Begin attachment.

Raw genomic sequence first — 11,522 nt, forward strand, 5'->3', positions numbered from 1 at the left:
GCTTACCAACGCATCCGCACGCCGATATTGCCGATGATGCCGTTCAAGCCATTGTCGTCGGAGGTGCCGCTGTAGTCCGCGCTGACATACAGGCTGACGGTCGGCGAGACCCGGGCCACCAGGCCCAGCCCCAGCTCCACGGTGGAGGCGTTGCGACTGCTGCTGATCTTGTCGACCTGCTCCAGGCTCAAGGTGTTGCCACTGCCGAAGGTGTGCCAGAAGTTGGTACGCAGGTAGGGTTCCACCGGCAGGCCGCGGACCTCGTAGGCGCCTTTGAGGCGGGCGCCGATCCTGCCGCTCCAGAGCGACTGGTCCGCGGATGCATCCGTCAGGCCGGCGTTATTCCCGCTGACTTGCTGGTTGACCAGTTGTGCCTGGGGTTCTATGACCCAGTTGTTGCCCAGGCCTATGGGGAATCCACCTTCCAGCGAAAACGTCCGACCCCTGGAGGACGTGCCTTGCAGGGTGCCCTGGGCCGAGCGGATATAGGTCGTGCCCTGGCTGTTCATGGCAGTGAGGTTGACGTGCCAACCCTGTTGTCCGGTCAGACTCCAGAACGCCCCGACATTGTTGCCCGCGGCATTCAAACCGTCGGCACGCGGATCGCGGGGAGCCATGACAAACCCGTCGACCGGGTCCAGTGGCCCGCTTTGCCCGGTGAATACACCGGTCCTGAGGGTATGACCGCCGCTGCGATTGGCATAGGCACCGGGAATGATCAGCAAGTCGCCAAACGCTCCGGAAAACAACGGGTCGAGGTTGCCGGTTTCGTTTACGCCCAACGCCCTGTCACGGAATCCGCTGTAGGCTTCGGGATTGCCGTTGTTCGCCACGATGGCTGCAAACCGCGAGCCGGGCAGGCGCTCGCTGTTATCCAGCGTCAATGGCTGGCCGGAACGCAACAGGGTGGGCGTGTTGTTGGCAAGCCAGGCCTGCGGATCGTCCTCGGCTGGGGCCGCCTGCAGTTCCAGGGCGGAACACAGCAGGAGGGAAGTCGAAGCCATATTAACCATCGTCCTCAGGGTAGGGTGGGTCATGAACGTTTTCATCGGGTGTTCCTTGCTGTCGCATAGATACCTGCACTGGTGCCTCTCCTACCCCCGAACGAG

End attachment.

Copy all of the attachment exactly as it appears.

Raw genomic sequence first — 11,522 nt, forward strand, 5'->3', positions numbered from 1 at the left:
GCTTACCAACGCATCCGCACGCCGATATTGCCGATGATGCCGTTCAAGCCATTGTCGTCGGAGGTGCCGCTGTAGTCCGCGCTGACATACAGGCTGACGGTCGGCGAGACCCGGGCCACCAGGCCCAGCCCCAGCTCCACGGTGGAGGCGTTGCGACTGCTGCTGATCTTGTCGACCTGCTCCAGGCTCAAGGTGTTGCCACTGCCGAAGGTGTGCCAGAAGTTGGTACGCAGGTAGGGTTCCACCGGCAGGCCGCGGACCTCGTAGGCGCCTTTGAGGCGGGCGCCGATCCTGCCGCTCCAGAGCGACTGGTCCGCGGATGCATCCGTCAGGCCGGCGTTATTCCCGCTGACTTGCTGGTTGACCAGTTGTGCCTGGGGTTCTATGACCCAGTTGTTGCCCAGGCCTATGGGGAATCCACCTTCCAGCGAAAACGTCCGACCCCTGGAGGACGTGCCTTGCAGGGTGCCCTGGGCCGAGCGGATATAGGTCGTGCCCTGGCTGTTCATGGCAGTGAGGTTGACGTGCCAACCCTGTTGTCCGGTCAGACTCCAGAACGCCCCGACATTGTTGCCCGCGGCATTCAAACCGTCGGCACGCGGATCGCGGGGAGCCATGACAAACCCGTCGACCGGGTCCAGTGGCCCGCTTTGCCCGGTGAATACACCGGTCCTGAGGGTATGACCGCCGCTGCGATTGGCATAGGCACCGGGAATGATCAGCAAGTCGCCAAACGCTCCGGAAAACAACGGGTCGAGGTTGCCGGTTTCGTTTACGCCCAACGCCCTGTCACGGAATCCGCTGTAGGCTTCGGGATTGCCGTTGTTCGCCACGATGGCTGCAAACCGCGAGCCGGGCAGGCGCTCGCTGTTATCCAGCGTCAATGGCTGGCCGGAACGCAACAGGGTGGGCGTGTTGTTGGCAAGCCAGGCCTGCGGATCGTCCTCGGCTGGGGCCGCCTGCAGTTCCAGGGCGGAACACAGCAGGAGGGAAGTCGAAGCCATATTAACCATCGTCCTCAGGGTAGGGTGGGTCATGAACGTTTTCATCGGGTGTTCCTTGCTGTCGCATAGATACCTGCACTGGTGCCTCTCCTACCCCCGAACGAG